Elizabeth Fremantle, author of "Queen's Gambit (available in June) answers 10 questions about her favorite time period in history, her favorite figures from history, and the age old question of coffee or tea.
1. If you could go back in time and be any figure from history, who would it be?
When I try and imagine going back in time, being a pragmatist, I tend to get caught up in the practicalities, like not being able to survive the disease and discomfort – the plague, the mud, the brutality, the misogyny. But all that aside, I know I wouldn’t like to be a woman too close to the throne but the advantages of being well born, and consequently educated, have an allure. I think I’d like to be Penelope Devereaux, the daughter of Lettice Knollys. She was Queen Elizabeth’s cousin and the beauty who inspired Philip Sidney’s sonnet cycle "Astrophil and Stella". Penelope led a scandalous life, living openly ‘in sin’ with her lover Lord Mountjoy and negotiated the political machinations of the court with aplomb. A truly interesting woman, who is one of the protagonists of the third novel in my Tudor trilogy.
2. What year in history would you have liked to live in?
The best I can do is pin it down to a decade: the 1590s. It was the period of great flourishing in literature, the age of Shakespeare, Donne, Marlowe to name but a few, and also saw the extraordinary discoveries of explorers like Raleigh and Drake were influencing English culture – a fascinating time indeed.
3. You're having a dinner party and you can invite 5 people from history, who would they be?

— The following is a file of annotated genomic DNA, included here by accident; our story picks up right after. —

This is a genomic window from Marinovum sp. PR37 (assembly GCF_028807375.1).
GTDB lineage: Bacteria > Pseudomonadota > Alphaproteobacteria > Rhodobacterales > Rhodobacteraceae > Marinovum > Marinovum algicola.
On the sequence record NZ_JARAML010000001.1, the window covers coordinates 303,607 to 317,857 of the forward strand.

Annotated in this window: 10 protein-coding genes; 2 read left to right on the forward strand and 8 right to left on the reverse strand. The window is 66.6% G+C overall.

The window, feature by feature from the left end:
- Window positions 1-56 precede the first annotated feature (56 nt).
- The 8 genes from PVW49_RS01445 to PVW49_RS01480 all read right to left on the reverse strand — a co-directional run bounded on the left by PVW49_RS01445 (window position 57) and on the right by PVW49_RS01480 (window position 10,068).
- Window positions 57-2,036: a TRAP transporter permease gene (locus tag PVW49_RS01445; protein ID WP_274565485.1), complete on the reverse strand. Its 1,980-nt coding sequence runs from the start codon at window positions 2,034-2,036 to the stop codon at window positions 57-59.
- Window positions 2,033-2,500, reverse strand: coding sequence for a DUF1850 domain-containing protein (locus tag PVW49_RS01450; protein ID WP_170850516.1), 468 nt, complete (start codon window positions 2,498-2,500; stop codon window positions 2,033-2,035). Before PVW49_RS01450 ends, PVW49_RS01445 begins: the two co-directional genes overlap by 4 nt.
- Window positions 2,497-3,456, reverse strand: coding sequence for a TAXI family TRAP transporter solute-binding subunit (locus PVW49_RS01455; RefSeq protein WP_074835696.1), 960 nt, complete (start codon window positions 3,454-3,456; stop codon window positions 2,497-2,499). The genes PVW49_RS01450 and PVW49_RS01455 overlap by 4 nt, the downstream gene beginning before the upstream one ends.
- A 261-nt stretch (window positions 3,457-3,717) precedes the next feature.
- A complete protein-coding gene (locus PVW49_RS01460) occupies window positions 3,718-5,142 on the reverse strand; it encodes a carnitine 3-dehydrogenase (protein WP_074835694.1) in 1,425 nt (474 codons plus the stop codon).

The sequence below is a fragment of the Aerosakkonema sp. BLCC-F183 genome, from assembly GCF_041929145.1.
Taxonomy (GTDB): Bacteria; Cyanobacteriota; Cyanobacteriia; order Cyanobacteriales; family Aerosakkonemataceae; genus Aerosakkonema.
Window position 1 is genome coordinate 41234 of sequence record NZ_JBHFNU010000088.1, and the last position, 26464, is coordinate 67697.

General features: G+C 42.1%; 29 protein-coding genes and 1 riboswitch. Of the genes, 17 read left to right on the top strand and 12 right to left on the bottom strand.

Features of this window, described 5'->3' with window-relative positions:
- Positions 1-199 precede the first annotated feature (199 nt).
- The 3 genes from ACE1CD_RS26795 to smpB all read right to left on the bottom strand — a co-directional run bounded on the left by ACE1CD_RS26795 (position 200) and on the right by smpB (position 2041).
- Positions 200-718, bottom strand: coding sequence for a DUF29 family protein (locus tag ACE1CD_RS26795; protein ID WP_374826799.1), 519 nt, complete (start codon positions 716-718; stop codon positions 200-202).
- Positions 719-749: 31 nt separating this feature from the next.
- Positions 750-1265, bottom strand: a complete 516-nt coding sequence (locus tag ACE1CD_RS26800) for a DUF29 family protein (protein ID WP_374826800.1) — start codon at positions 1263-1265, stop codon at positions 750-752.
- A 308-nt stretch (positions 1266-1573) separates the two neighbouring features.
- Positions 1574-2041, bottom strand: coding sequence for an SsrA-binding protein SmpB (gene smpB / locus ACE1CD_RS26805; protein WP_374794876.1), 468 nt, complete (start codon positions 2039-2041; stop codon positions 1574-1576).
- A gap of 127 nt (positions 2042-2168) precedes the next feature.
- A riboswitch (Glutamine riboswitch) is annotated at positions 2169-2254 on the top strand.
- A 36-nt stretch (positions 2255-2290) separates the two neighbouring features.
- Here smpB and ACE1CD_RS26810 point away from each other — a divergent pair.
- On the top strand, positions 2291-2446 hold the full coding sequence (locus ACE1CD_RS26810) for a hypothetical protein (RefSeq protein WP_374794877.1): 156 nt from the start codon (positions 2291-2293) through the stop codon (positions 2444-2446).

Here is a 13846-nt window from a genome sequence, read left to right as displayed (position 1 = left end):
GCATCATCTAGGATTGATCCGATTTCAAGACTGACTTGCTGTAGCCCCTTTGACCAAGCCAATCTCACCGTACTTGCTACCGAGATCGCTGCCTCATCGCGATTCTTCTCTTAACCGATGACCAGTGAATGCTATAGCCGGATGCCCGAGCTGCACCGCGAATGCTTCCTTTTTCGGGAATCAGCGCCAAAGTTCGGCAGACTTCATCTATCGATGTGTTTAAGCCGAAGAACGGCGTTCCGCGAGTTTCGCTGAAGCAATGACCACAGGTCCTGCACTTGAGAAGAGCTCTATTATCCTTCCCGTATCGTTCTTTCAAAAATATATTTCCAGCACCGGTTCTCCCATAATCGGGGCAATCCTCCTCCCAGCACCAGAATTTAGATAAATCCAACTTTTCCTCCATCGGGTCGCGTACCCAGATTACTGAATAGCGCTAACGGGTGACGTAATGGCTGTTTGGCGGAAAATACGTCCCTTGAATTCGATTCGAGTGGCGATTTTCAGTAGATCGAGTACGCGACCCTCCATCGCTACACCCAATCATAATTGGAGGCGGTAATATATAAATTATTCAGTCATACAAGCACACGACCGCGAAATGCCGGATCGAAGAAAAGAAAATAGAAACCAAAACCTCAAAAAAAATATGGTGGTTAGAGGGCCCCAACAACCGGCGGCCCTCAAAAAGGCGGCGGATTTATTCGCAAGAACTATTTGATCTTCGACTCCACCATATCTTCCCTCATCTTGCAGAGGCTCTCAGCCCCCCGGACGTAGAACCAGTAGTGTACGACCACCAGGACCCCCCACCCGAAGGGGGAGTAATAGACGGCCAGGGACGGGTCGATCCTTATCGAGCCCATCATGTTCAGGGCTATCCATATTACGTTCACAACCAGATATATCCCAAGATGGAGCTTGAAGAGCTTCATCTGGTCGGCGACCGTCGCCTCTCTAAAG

Assuming that I am Penelope Devereaux I’d invite, Katherine Parr, Philip Sidney, Coleridge, Mary Shelley, William Shakespeare and please can I have a sixth – Richard III just to see what he was really like.
4. What castle from the past or present would you like to live in?
I’ve always rather fancied Nonsuch which is strictly speaking a palace, so if it must be a castle then Sudeley or Chambord on the Loire.
5. Two fellow historical fiction authors you'd like to go on a history themed tour of the world with?
Alison Weir, without a doubt – her knowledge of the sixteenth century is astonishing and Madeline Miller, author of the wonderful "SONG OF ACHILLES" whose classical expertise would be most enlightening. Can I please also take Sarah Waters, as it would be a shame to leave out the nineteenth century.
6. Who was more dashing and interesting, King Henry VIII of England or King Louis XIV of France?
For me, Henry VIII, without a doubt. Though Louis XIV’s red stockings are most fetching.
7. Which of the six wives of King Henry VIII is your favorite?
Katherine Parr, for obvious reasons – she was the first Queen to publish an original work in English, survived a plot on her life by wits alone, trod the knife-edge of court politics and survived!
8. English monarchy or French monarchy?
Well, the English monarchy still exists.
9. What three novels could you read over and over?
"Fingersmith" by Sarah Waters; "Frankenstein" by Mary Shelley; "Beware of Pity" by Stephan Zweig
10. Tea or coffee when writing?
Tea, extra-strong, with milk in a bucket-sized mug please.
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